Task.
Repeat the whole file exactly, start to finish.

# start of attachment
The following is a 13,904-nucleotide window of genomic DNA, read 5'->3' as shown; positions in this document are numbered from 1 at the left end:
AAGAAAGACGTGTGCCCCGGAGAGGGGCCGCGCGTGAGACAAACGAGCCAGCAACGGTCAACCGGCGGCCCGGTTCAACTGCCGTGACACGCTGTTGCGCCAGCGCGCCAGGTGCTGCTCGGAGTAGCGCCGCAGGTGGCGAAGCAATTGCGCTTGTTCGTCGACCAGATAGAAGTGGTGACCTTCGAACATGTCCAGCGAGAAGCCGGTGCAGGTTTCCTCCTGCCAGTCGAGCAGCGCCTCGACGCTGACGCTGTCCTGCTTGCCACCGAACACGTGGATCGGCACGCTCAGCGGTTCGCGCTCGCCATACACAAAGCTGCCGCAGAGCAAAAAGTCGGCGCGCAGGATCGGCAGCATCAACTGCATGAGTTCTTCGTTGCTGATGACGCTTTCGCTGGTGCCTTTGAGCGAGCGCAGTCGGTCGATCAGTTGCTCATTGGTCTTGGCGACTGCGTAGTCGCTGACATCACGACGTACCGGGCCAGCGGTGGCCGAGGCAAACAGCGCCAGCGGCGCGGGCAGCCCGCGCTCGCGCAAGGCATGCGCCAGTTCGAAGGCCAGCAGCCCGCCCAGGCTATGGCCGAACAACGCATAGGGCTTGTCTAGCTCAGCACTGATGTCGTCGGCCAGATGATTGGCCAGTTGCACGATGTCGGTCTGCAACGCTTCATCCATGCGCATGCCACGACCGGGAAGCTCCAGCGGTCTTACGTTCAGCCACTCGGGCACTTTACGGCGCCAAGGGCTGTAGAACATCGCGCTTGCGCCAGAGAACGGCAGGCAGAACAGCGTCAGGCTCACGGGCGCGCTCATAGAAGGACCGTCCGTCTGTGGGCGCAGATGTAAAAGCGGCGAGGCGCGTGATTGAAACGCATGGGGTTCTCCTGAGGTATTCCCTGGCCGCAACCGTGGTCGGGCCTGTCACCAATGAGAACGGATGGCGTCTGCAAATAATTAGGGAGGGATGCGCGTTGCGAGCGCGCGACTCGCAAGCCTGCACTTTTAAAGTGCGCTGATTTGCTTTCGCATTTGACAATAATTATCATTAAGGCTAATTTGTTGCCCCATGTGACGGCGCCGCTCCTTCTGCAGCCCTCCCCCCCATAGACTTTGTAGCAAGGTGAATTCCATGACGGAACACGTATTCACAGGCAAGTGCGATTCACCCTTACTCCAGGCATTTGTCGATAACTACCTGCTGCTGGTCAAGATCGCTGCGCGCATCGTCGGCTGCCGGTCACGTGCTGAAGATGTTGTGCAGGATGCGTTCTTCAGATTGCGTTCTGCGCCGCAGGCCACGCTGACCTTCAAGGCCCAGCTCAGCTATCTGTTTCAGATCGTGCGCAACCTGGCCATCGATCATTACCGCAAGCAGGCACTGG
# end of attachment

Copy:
The following is a 13,904-nucleotide window of genomic DNA, read 5'->3' as shown; positions in this document are numbered from 1 at the left end:
AAGAAAGACGTGTGCCCCGGAGAGGGGCCGCGCGTGAGACAAACGAGCCAGCAACGGTCAACCGGCGGCCCGGTTCAACTGCCGTGACACGCTGTTGCGCCAGCGCGCCAGGTGCTGCTCGGAGTAGCGCCGCAGGTGGCGAAGCAATTGCGCTTGTTCGTCGACCAGATAGAAGTGGTGACCTTCGAACATGTCCAGCGAGAAGCCGGTGCAGGTTTCCTCCTGCCAGTCGAGCAGCGCCTCGACGCTGACGCTGTCCTGCTTGCCACCGAACACGTGGATCGGCACGCTCAGCGGTTCGCGCTCGCCATACACAAAGCTGCCGCAGAGCAAAAAGTCGGCGCGCAGGATCGGCAGCATCAACTGCATGAGTTCTTCGTTGCTGATGACGCTTTCGCTGGTGCCTTTGAGCGAGCGCAGTCGGTCGATCAGTTGCTCATTGGTCTTGGCGACTGCGTAGTCGCTGACATCACGACGTACCGGGCCAGCGGTGGCCGAGGCAAACAGCGCCAGCGGCGCGGGCAGCCCGCGCTCGCGCAAGGCATGCGCCAGTTCGAAGGCCAGCAGCCCGCCCAGGCTATGGCCGAACAACGCATAGGGCTTGTCTAGCTCAGCACTGATGTCGTCGGCCAGATGATTGGCCAGTTGCACGATGTCGGTCTGCAACGCTTCATCCATGCGCATGCCACGACCGGGAAGCTCCAGCGGTCTTACGTTCAGCCACTCGGGCACTTTACGGCGCCAAGGGCTGTAGAACATCGCGCTTGCGCCAGAGAACGGCAGGCAGAACAGCGTCAGGCTCACGGGCGCGCTCATAGAAGGACCGTCCGTCTGTGGGCGCAGATGTAAAAGCGGCGAGGCGCGTGATTGAAACGCATGGGGTTCTCCTGAGGTATTCCCTGGCCGCAACCGTGGTCGGGCCTGTCACCAATGAGAACGGATGGCGTCTGCAAATAATTAGGGAGGGATGCGCGTTGCGAGCGCGCGACTCGCAAGCCTGCACTTTTAAAGTGCGCTGATTTGCTTTCGCATTTGACAATAATTATCATTAAGGCTAATTTGTTGCCCCATGTGACGGCGCCGCTCCTTCTGCAGCCCTCCCCCCCATAGACTTTGTAGCAAGGTGAATTCCATGACGGAACACGTATTCACAGGCAAGTGCGATTCACCCTTACTCCAGGCATTTGTCGATAACTACCTGCTGCTGGTCAAGATCGCTGCGCGCATCGTCGGCTGCCGGTCACGTGCTGAAGATGTTGTGCAGGATGCGTTCTTCAGATTGCGTTCTGCGCCGCAGGCCACGCTGACCTTCAAGGCCCAGCTCAGCTATCTGTTTCAGATCGTGCGCAACCTGGCCATCGATCATTACCGCAAGCAGGCACTGG